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B-25 Restoration Coming Along, WWII Donations Requested

May 24, 2018 - EAA’s restoration of North American B-25H Mitchell Berlin Express is coming along smoothly, with the airplane’s second Wright R-2600-13 Cyclone 14-cylinder radial engine returning to Oshkosh last week from Anderson Aeromotive in Indiana following the return and installation of the first engine a few weeks ago.

While there’s still a lot of work left to do on the airplane, EAA Manager of Aircraft Maintenance John Hopkins noted that the big pieces are starting to come together and he hopes to start painting it in the near future.

“We’re nearing completion on the bulk of the work,” John said. “We’ve still got the carburetor to put on, throttle mixture, prop governor, prop cable and that stuff. We sent [the engines] out to Anderson Aeromotive. … They’ve done the ground run break-ins on them. We had them run the carburetors that we had overhauled. We had the two Holley carburetors re-done out in California, had them shipped to Anderson, and then they ran both carburetors on that engine just to make sure that they’re making good horsepower, they’re not detonating or having any lean mixtures or rich mixtures, any issues with it. So when it comes launching out of here with two brand-new engines and two brand-new carburetors, we don’t have an issue and know that it works and it functions correctly and we’re not going to have any surprises when we take off.”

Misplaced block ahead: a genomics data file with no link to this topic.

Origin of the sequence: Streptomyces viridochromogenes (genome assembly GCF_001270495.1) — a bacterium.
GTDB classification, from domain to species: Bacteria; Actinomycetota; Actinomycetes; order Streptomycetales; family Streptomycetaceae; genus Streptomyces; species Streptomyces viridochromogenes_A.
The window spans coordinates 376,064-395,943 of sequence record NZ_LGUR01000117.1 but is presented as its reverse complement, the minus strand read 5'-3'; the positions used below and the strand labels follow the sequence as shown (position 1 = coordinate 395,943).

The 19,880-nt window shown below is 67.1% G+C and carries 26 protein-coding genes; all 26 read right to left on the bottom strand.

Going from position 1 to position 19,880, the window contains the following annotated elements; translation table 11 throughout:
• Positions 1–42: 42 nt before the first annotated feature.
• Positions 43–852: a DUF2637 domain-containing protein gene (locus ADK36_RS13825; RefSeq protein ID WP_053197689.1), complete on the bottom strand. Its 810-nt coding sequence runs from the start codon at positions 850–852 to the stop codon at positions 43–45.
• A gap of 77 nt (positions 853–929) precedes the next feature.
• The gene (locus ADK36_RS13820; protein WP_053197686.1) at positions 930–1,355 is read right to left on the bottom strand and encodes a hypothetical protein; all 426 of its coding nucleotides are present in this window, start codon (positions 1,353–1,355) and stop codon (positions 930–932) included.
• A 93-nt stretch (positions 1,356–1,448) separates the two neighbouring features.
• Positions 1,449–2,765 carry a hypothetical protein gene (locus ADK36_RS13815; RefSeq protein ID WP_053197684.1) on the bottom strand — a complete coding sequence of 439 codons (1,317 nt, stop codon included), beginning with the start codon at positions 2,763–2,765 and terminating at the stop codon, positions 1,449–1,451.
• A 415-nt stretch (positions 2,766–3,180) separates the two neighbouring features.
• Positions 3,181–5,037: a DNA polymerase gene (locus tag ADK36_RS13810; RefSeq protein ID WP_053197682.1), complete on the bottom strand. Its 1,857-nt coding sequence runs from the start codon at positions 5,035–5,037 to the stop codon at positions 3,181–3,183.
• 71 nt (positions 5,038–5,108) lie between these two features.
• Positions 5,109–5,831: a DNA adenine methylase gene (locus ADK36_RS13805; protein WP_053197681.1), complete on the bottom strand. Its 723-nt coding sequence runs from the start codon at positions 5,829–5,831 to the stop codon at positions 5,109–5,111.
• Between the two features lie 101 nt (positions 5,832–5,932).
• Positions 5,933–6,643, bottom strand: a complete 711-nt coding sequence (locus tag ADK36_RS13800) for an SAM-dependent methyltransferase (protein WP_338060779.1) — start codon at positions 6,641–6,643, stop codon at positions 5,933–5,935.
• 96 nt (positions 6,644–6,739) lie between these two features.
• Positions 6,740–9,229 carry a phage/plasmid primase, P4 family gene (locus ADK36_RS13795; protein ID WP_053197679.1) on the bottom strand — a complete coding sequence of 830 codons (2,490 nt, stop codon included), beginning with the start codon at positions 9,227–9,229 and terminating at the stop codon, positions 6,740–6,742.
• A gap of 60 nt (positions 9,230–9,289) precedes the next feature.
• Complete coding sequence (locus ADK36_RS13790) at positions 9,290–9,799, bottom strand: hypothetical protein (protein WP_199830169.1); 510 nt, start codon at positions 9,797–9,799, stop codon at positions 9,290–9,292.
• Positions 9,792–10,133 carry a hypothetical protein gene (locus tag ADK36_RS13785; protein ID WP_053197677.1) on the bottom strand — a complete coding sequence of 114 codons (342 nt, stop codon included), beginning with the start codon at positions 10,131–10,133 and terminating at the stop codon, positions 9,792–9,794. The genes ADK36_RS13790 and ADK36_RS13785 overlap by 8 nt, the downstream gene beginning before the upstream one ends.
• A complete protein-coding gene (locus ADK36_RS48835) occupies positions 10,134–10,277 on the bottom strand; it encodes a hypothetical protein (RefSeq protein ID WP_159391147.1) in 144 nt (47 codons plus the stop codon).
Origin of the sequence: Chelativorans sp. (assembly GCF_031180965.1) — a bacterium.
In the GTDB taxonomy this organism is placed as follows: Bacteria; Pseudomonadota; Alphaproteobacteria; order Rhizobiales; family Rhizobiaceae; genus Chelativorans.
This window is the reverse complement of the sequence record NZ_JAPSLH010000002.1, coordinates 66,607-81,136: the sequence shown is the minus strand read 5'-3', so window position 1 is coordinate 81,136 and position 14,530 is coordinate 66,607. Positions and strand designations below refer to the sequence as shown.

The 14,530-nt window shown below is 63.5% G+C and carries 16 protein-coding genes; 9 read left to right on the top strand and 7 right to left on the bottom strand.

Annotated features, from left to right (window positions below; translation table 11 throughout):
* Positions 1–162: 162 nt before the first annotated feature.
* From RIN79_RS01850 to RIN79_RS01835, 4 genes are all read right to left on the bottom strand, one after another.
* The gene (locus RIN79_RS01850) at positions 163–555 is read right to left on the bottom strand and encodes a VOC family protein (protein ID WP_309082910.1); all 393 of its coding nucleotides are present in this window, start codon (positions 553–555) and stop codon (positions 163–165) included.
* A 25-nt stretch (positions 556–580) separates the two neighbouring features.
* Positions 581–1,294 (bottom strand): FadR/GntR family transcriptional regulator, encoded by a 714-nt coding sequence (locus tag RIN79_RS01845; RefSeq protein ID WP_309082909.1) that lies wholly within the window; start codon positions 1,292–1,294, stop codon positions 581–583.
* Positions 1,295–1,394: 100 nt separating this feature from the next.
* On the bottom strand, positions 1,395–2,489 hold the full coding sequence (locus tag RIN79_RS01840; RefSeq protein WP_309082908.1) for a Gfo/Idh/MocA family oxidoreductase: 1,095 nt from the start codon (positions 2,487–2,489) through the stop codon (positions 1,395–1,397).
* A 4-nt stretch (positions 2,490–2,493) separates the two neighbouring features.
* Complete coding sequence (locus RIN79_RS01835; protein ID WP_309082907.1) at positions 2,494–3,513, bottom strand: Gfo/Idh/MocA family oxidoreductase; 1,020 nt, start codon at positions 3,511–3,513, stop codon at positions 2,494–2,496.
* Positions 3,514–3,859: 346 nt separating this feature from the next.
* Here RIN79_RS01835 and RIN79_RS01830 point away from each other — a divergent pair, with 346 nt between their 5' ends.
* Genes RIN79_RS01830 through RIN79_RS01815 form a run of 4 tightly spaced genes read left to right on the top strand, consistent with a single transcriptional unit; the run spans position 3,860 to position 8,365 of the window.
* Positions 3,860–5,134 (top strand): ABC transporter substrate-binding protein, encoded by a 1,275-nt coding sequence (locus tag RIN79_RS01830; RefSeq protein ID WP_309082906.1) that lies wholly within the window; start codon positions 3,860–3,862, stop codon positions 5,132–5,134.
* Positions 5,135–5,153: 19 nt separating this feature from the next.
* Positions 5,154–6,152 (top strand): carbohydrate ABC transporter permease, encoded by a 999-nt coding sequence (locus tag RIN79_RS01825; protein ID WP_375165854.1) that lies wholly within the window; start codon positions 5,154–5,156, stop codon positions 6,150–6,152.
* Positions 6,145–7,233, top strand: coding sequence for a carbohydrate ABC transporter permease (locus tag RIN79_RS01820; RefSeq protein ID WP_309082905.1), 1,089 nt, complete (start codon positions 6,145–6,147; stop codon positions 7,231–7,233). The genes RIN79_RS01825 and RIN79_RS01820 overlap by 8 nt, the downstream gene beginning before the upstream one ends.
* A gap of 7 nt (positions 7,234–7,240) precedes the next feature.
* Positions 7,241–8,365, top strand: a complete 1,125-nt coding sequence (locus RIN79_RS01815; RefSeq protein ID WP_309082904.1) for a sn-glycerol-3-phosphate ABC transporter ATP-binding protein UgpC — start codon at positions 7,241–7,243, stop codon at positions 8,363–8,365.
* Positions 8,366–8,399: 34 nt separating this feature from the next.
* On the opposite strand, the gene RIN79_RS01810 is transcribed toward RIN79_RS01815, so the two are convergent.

EAA’s restoration of Berlin Express has been made possible in part by the work of a dedicated corps of volunteers as well as a generous group of sponsors, including AkzoNobel (paint), AeroLEDs (lighting), Tempest (spark plugs), PS Engineering (avionics), and Mid-Continent Instruments (avionics). Berlin Express won’t be ready to fly by EAA AirVenture Oshkosh 2018 in July, but John hopes it will be good to go by the fall.

In the meantime, EAA is asking its members to consider making a donation of any World War II-era memorabilia that might be appropriate for the interior of the B-25 that would give the airplane a vintage, wartime feel. John noted that items such as Army uniforms, hats, gloves, oxygen masks, oxygen bottles, goggles, emergency crash axes, flak helmets and jackets, and other assorted memorabilia would be appropriate.

“We want to get the interior with some of that original equipment in it,” he said. “It’s a way to make it more interesting in the inside rather than just walking through an empty airplane. If somebody had something a family member owned and they wanted to honor them in some way, putting it with the airplane would be kind of a cool thing.”

To make a donation, please contact John Hopkins by email at or by telephone at 920-426-4875.

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